– Ratione materiae, the Goldstone Report – to mention only this document – allowsone to consider reasonably that crimes that could fall under the jurisdiction of the Court may have committed by both sides[67] during Operation “Cast Lead[68]”; – Ratione temporis, by its retroactive recognition of the jurisdiction of the I.C.C. for events posterior to 1 July 2002 (Date on which the Rome Statute came into force), the Declaration respects the terms of Article 11[69]; – Ratione loci (and in consequence ratione personae), it extends the jurisdiction of the Court to crimes committed on Palestinian territory, within which only the Palestinian Authority benefits from territorial sovereignty[70] (and to persons having committed them), in conformity with the provisions of Article 12, paragraph 2.b), which envisages the jurisdiction of the Court with regard to a State “on the territory of which the conduct in question occurred” and – These mechanisms can be set into motion, ratione conventionis so to speak, by virtue of the declaration made by a competent Palestinian authority[71] on 21 January 2009.

34. On this last point, which is at the core of the questions raised in the present paper, it seems to me that the Court has, for the reasons outlined above, no need to pronounce in abstracto on whether ‘in the absolute’ Palestine is or is not a State – which would lead to the need for it to decide between the sovereign assessments of the States that constitute the international community (and which benefit from powers of assessment for this purpose) while they are deeply divided. It suffices, rather, to note that, whatever the situation may be under other hypotheses, for the objectives of the Rome Statute this declaration could be formulated in conformity with the provisions of Article 12 and it could put in place the effects envisaged by Article 13.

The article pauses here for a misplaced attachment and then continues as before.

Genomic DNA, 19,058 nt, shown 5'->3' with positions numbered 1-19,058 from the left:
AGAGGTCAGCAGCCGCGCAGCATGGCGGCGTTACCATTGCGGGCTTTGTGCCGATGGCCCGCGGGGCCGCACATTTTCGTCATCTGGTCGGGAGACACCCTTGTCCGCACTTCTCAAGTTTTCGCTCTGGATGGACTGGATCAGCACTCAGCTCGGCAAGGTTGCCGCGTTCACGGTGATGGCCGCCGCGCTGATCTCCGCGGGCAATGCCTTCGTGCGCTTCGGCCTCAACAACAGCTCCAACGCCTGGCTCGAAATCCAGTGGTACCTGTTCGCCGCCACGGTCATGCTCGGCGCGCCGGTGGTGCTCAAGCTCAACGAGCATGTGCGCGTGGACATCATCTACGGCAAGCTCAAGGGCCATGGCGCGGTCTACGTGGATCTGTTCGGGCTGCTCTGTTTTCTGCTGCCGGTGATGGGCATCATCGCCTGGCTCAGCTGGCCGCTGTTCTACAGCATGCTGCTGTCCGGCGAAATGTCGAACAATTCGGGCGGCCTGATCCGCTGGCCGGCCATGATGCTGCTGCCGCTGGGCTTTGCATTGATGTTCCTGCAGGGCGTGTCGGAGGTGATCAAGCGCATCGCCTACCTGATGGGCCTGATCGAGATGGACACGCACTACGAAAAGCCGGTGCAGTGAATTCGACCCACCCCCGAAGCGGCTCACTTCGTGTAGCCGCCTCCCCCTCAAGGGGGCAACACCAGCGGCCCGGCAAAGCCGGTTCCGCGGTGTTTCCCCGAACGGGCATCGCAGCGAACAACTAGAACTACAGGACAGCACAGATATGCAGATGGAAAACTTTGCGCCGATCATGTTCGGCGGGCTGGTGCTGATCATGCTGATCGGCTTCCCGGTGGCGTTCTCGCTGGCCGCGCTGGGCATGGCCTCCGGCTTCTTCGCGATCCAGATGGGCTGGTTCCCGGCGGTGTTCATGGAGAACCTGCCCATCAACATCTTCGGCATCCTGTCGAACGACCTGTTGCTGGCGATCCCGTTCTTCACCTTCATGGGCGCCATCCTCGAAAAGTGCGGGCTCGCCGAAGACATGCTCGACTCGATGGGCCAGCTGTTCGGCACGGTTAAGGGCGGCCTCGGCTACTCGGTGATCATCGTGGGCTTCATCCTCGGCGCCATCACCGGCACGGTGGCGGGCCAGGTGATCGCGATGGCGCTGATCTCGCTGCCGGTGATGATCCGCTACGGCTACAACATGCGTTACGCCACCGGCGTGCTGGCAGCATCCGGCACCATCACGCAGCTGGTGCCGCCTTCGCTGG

35. Besides I remain no less convinced that Palestine exhibits all the attributes of a sovereign State (even if its territory is entirely occupied[72]) and that it would suffice for it to proclaim itself as such for the State quality of this entity not to be doubted. I also believe that one could consider that, by formulating the declaration under review, Palestine has indeed behaved as a State in the eyes of General International Law[73] in reason of the absence of State animus of the Palestinian Authority since the conclusions of the Oslo Accords of 1993, and of those of Cairo in 1994[74]. But, once again, I do not believe that it would be useful to ponder these legally difficult and politically controversial questions; in any event, for the purposes of the application of the Rome Statute, Palestine can – and must – be considered a State.

Done at Garches, 14 February 2010

* This paper was written with the able assistance of Alina Miron, temporary teaching and research assistant at Paris Ouest Nanterre/La Défense University (CEDIN).

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Click here to download Prof. Alain Pellet Academic Paper:
Academic Paper: Effects of Palestinian Recognition of The Jurisdiction of The I.C.C. (18 page, 194 KB )

* Alain Pellet Professor at Paris Ouest Nanterre/La Défense University Member and former President of the United nations International Law Commission ;Associate of the Institute of International Law.

* This paper was originally presented at al-Zaytouna conference “Israel & the International Law” in 2009. We, in al-Zaytouna Centre, found this paper is still of importance and interest to researchers and scholars, who are following the situation in Gaza Strip.

Al-Zaytouna Centre for Studies and Consultations, 16/8/2014